This week’s bundle contains an RPG, puzzle games, a couple of graphical adventure games, and of course my friend Robb’s text adventure. Won’t you consider buying a bundle of 40 cent games this week?
Finally, we’re back on track with this week’s podcast.
This week’s show is all about the Nintendo Entertainment System — the NES, for short. In this episode you’ll get to hear about how and when I got my first NES and what games I used to play. You’ll also learn about the horrible television I used to own, how I built up my collection of 300+ cartridges, and the exact moment I realized my girlfriend was also my soul mate. I also answer questions from callers about Commodore RAM Expansion Units and the best retro computer to bludgeon someone to death with.
Here’s the second post that got gummed up in the system.
Episode 125 of You Don’t Know Flack is all about the video game crash of 1983. “It was a dark and stormy night…” or was it really? In this episode I talk all about the causes of the video game crash of 1983, and why I missed it. From the voice mail box I answer the question, “what’s the worst arcade conversion I’ve ever seen?”
Over the years I have set up and broken down my old gaming systems and computers many, many times. Sometimes — often times, actually — it seems like I spend more time connecting and configuring and reconnecting and reconfiguring them than I do actually playing games on them. When it comes to old hardware I have a softer spot in my heart for old computers than old console gaming systems, but the biggest problem with them is that they take up so much space. At one time in our old house I had over 20 video game consoles sitting on a relatively small set of shelves all hooked up to one single television. In that same room I had my three favorite old computers (a C64, an Amiga, and an Apple II) hooked up to three separate monitors tying up an entire 8′ table.
The other day I decided, why can’t I do that with my computers as well? Almost every flat screen television on the market now has multiple connections that would support these old computers. Last night while shopping at Sam’s Club I decided to pull the trigger and do something I’ve been thinking about doing for a while now.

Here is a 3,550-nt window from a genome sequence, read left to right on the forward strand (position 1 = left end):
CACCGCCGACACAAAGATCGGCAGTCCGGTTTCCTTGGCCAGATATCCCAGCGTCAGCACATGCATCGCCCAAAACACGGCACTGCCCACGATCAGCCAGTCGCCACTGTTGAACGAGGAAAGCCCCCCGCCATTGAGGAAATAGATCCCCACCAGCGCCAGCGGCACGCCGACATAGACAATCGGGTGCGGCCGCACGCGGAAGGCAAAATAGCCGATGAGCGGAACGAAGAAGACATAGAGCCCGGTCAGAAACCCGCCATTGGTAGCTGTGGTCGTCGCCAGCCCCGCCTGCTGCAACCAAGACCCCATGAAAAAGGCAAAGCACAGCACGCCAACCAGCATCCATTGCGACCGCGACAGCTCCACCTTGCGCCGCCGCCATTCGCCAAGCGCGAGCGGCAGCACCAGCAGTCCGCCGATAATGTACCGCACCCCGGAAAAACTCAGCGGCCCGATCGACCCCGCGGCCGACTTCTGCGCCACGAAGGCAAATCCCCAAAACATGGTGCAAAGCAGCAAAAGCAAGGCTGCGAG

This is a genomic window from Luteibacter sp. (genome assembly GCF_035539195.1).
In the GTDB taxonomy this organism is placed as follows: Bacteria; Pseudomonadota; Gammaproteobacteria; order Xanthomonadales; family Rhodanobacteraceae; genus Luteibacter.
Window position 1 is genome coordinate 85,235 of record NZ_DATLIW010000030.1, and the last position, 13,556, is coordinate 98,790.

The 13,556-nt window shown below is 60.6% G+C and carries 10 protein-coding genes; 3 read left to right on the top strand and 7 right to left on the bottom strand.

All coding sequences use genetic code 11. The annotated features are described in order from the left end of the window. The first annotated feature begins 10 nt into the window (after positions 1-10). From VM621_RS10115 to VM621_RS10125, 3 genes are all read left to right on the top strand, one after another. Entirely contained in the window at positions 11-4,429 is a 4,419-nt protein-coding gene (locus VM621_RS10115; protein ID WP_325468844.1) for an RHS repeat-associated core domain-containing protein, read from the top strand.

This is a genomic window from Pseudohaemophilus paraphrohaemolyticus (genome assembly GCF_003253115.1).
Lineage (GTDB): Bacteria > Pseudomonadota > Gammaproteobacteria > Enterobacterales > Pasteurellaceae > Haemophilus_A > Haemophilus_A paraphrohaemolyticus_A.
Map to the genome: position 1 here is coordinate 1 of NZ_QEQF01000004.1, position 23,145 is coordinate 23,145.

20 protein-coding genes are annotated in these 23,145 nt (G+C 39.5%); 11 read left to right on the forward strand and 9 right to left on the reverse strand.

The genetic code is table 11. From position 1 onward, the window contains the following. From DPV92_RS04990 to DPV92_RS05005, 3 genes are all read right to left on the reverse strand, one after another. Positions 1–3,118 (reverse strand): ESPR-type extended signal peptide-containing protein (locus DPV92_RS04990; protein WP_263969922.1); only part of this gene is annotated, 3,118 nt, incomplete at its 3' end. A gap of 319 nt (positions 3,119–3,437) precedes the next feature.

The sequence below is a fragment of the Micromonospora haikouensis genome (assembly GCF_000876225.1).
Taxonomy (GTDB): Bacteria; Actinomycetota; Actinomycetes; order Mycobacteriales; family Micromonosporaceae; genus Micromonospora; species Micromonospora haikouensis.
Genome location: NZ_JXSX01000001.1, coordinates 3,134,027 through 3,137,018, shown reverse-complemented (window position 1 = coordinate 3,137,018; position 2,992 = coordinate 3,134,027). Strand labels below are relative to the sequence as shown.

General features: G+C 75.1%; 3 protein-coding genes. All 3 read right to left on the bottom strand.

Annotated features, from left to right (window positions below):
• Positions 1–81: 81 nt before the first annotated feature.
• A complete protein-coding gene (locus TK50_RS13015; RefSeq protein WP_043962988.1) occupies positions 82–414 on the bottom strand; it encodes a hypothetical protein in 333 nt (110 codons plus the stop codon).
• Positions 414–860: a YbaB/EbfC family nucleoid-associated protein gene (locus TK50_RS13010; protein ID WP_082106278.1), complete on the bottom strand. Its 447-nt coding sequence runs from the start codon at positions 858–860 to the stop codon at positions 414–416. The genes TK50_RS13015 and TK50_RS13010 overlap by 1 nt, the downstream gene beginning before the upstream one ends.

For just under $350 I purchased a Sanyo 40″ flatscreen LCD television. They had bigger and smaller models with more and fewer features (actually there were few there with fewer features than this one), but it had all the right inputs for the job and the price was right.
As I said last night on Facebook, “the milk crate is temporary.” The television’s stand isn’t tall enough by itself so I needed to lift it up a bit. I’ll replace the milk crate this weekend with something else, but in the meantime it’ll do. My old trusty Commodore 64 plugged right into the television’s composite input and looks great. I did have to figure out how to set the default picture size on the television to 4:3 instead of 16:9 letterbox to keep the picture from being stretched out.
With the C64 up and running, the Amiga was next. The Amiga looks particularly crappy when connected via the composite cable. I found a couple of “VGA Flicker Fixers” in the ~$100 range that I will research and look into purchasing. So it’s not a great picture at the moment, but it’s working.
With the two Commodore products out of the way it was time to hook up the old Apple II. In a recent episode of You Don’t Know Flack I talked about the CFFA 3000, a compact flash/USB card reader for the Apple II. After reconnecting the composite cable from the Apple into the television and selecting a disk image, I was immediately greeted by the familiar sounds of Karateka. I don’t mind saying, the project took a back seat for a few minutes as I kicked and punched my way through a few enemy combatants.
That’s what they all look like now, sans any real cable management and with a milk crate in the picture. This weekend I’ll re-run all the cords and replace the milk crate with a proper stand.